Defense attorney Henry Stoever submitted a 19-page legal brief Oct. 23 for the Nov. 1 trial; the 15 defendants had crossed a property line at the nuclear weapons parts plant in Kansas City, Mo. Stoever says in the brief, “Where defendants know even a limited exchange of nuclear weapons would cause irreparable harm to our planet, then the defendants assert … that they are exercising their constitutional rights and privileges to protect this very precious U.S. Constitution.”
The Kansas City, Mo., Municipal Court trial Nov. 1, 2019, put nuclear weapons on trial. The fifteen defendants had crossed the property line at the local nuclear weapons parts plant, and each spoke about the need to take that action to call for a nuke-free world. For example, Jim Hannah admitted it breaks the law to cross the property line at the nuke-parts plant. He added, “At one time, slavery was the law, and my ancestors broke the law. I believe there’s a higher law concerning these destructive weapons.”
On Nov. 1, in the Kansas City, Mo., Municipal Court, 15 peace activists, in an act of nonviolent civil resistance, were found guilty of trespassing at the National Security Campus in Kansas City, Mo. The NSC plant is where 85 percent of the non-nuclear parts are manufactured or procured for the U.S. nuclear arsenal. The peace activists, insisting that nuclear weapons are illegal, immoral, and threaten all life, crossed the “property line” at the plant after a PeaceWorks-KC rally. The line-crossers were arrested on Memorial Day, May 27, to heighten awareness to the dangers of producing nuclear weapons—many workers at KC’s former nuke-parts plant have died.
Byron Clemens gained “diversion” instead of a stiffer sentence Sept. 5 in the Kansas City, Mo., Municipal Court. He was charged with trespassing July 4 at KC’s National Security Campus (NSC), where 85 percent of the non-nuclear parts for US nuclear weapons are made or procured.
A judge set the date of Nov. 1 for the trial of 17 persons who crossed the property line at the nuclear weapons parts plant in Kansas City, Mo., on May 27. At 12:30pm, an hour before the trial time, all are invited to share reflections at the courthouse entry, 511 E. 11th St., in KC.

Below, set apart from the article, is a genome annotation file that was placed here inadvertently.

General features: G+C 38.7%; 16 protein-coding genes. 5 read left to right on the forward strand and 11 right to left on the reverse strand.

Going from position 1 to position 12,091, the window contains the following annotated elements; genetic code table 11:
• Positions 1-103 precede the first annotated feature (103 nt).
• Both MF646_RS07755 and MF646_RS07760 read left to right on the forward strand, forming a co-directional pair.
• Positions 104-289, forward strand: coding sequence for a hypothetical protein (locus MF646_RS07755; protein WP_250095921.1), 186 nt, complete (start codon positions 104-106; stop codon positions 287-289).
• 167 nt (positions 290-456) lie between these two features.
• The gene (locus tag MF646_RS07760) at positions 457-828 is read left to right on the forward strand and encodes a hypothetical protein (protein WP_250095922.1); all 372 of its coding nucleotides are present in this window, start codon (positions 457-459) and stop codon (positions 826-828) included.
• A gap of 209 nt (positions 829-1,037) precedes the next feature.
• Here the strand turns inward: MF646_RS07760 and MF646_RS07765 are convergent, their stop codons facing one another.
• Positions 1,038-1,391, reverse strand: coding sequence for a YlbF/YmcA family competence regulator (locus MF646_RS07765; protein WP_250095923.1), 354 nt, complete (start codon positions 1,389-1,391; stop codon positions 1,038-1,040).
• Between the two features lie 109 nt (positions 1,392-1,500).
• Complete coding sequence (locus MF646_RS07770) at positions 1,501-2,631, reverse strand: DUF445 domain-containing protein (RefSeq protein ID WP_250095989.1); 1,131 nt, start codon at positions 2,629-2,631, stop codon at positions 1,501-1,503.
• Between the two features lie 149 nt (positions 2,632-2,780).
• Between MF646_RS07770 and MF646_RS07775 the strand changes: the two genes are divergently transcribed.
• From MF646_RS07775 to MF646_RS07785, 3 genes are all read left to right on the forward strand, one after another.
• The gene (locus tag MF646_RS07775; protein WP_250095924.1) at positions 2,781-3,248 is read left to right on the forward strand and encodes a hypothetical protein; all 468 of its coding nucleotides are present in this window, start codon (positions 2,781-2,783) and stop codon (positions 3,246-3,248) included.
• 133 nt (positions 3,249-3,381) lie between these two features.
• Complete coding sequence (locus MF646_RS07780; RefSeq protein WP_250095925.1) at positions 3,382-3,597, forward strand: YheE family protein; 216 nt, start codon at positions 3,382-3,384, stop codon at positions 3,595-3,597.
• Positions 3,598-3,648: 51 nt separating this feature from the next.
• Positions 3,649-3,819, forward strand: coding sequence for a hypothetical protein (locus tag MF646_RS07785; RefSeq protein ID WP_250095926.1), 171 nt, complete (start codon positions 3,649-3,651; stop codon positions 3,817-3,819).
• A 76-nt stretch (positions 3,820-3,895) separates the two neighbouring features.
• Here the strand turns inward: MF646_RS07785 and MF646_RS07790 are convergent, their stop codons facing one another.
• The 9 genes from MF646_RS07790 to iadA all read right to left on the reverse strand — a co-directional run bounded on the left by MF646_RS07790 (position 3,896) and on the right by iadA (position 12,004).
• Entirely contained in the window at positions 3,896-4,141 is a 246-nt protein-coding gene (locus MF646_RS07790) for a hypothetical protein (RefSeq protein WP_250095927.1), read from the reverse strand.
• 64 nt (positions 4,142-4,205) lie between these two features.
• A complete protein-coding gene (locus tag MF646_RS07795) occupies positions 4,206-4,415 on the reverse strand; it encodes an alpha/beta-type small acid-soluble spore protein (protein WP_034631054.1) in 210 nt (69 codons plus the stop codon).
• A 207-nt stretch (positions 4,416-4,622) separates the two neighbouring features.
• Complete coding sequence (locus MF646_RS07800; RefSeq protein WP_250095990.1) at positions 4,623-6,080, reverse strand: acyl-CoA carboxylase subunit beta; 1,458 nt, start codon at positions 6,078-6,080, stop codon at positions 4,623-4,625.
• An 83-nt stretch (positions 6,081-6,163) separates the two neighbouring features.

Ron Faust’s poem for the 2019 Memorial Day peace witness recalls “2000 toxins in a list rolled out/On a scroll by Lu Mountenay.” Several persons this year, mourning Lu’s death, crossed the property line at the new nuke-parts plant in memory of Lu.
Here are a number of videos—some a few seconds long, some a few minutes long—sharing reflections from the May 27 Memorial Day Witness for a Nuke-Free World in Kansas City, Mo. Many of the speakers were standing near the entry road to KC’s new nuclear weapons parts plant before they crossed the line onto the plant’s property and were arrested.
In a rebuke to White House attempts to “make America nuclear again,” 17 peace activists were arrested for trespass during the ninth annual Memorial Day peace witness for a nuclear weapons-free world.
Jim Hannah shared this statement at the start of the 1-mile walk on the public trail past the new nuclear weapons parts plant in south KC. “We’re not here just to resist and protest and oppose. We are here to lift up an ensign of hope for a world of justice and peace,” Hannah told about 70 marchers.
Make this Memorial Day memorable! Be part of PeaceWorks’ ninth annual Memorial Day witness for a nuclear-weapon-free world. Join kindred spirits at these events: 10 am Rally at Bannister Federal Complex, 1500 Bannister Road, KCMO, concerning toxins at the former nuclear-weapons-parts plant; 11 am Gathering at Prospect and Mo. Hwy. 150 (park on Prospect) for a one-mile walk to the main entrance to the National Security Campus, the new nuke-parts plant; 11:30-12:30 Rally, Die-in, Civil Resistance.